A bad experience with an iPhone repair service led a former auditor to start his own, writes Izwan Ismail
HALMI Halim holds the iPhone 4S in his hand. Its owner, a woman, complains that the audio is faulty whenever she records a video.
A quick inspection reveals that only one side of the speakers is producing sound. Halmi unscrews the phone and inspects the compartment.
“Ahh... the speaker is clogged with dust. That is the problem,” he says, and proceeds to clean the affected area with a small pen-like blower.
“Few mobile phone users clean their devices regularly, which should be a basic maintenance practice. When they don’t, problems such as this will crop up over time.”
Halmi fixes faulty gadgets, in particular iPhones, iPads and iPods. His services range from simple chores like fixing cracked screens and broken LCDs, to more complex ones like repairing faulty buttons, damage due to contact with liquids, and WiFi connectivity issues.
Located on the first floor at Centrepoint Bandar Utama, Petaling Jaya, his shop iPhoneFix has grown in the last two years.
HOW IT STARTED
Halmi never thought that fixing faulty phones would be his bread and butter one day. The 37-year-old economics graduate from State University New York was an auditor at an international auditing firm for seven years.
Tired of a nine-to-five job, he left the firm and ventured into the online gaming development business for about a year.
Sadly, it didn’t take off well.
An incident three years ago changed the course of his life.
“My wife had problems with her iPhone. It went dead all of a sudden,” says the father of a 3-year-old girl.
She sent it for repair at a mall, but the cost... she almost hit the roof,” he recalls.
“We knew we had been taken for a ride, but we had no proof.”
Halmi thought long and hard and eventually decided that he would venture into the iPhone repair business himself, though he had no prior experience.
“I wanted to offer iPhone users in particular a better deal, a better customer’s experience.”
Halmi took the initiative to learn from a friend in Singapore who runs a business fixing Apple phones. He spent six months there, during which time he also learnt to establish a network to source for iPhone and iPad original parts and components.
When he started his iPhone repair business, he employed aggressive techniques to get jobs. For the first two months, he went to cafes, restaurants, mamak outlets, homes and offices.
“People got to know me through my iPhoneFix web page (www.iphonerepairkl.com), Facebook page which now has nearly 6,500 fans, Google Ad Works and TV ads,” he says.
“It was tiring. I had to travel from one place to another and there were times when I had no customers. It was a difficult period,” he recalls.
Things improved when he moved into the current office in Centrepoint. He now has two dedicated technicians to help him.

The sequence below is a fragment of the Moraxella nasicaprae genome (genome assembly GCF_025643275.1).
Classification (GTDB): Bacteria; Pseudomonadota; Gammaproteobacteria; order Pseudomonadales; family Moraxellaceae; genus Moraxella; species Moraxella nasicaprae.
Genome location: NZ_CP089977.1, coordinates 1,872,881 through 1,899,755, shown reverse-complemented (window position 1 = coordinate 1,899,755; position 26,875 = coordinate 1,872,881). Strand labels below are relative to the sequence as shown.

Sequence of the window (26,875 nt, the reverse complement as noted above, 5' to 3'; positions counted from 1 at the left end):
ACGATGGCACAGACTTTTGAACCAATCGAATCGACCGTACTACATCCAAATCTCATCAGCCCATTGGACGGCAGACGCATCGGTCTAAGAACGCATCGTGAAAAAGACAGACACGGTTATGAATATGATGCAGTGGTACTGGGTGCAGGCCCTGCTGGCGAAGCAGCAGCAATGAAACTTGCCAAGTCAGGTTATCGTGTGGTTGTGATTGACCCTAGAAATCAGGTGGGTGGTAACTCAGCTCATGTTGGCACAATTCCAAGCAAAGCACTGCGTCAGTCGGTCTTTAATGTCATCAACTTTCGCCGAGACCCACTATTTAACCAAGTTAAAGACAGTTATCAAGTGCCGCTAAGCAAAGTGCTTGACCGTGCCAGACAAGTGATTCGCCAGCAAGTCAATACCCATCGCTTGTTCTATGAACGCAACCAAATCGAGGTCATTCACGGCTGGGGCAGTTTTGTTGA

“I’m an Apple fan. I also developed a penchant for fixing stuff, specifically the iPhone. That gave me some measure of confidence,” he says.
As iPhone new versions only come out about once a year, unlike Android devices, he says it is easier to manage the parts and stuff related to iPhones and iPads. “The system is pretty stable too.”
Halmi uses only original parts sourced from Apple suppliers overseas.
“If you use non-original parts, these will not last long. Worse, they can even damage the phone further,” he adds.
What’s interesting about Halmi’s iPhone repair service is that it is done in the presence of the customer.
This is in line with his motto, “We fix it in your face”.
For Halmi, the open and face-to-face concept puts aside customers’ concern whether parts are changed or not, or even if the phone is really faulty.
Having settled well in his role as a Mr Fix-it, Halmi has no regrets. Business has been good. iPhoneFix gets 200 to 250 customers a month.
While the money is good, Halmi feels that gaining customers’ trust and making them satisfied with the services is equally important. One thing that he would never do is to take customers for a ride.
“From my wife’s experience, I know how that would feel,” he says.
Halmi aims to open a franchise of his iPhone Fix brand in the next few years.
“This will allow people to gain some knowledge on how it is done,” he says, turning to attend to a customer waiting for his turn to get his iPhone fixed.
iPhone care tips
1. Do not charge your iPhone or iPad overnight as the devices only need approximately two hours to be fully charged.
2. Do not use iPad charger for iPhone and vice versa as the current level that goes through the chargers are different.
3. Don’t charge the iPhone and iPad in a car as the voltage fluctuates as you press the petrol pedal.
4. Once in a while, reboot your iPhone by pressing the home and on-off button simultaneously to ensure it runs efficiently.
5. Always backup your data.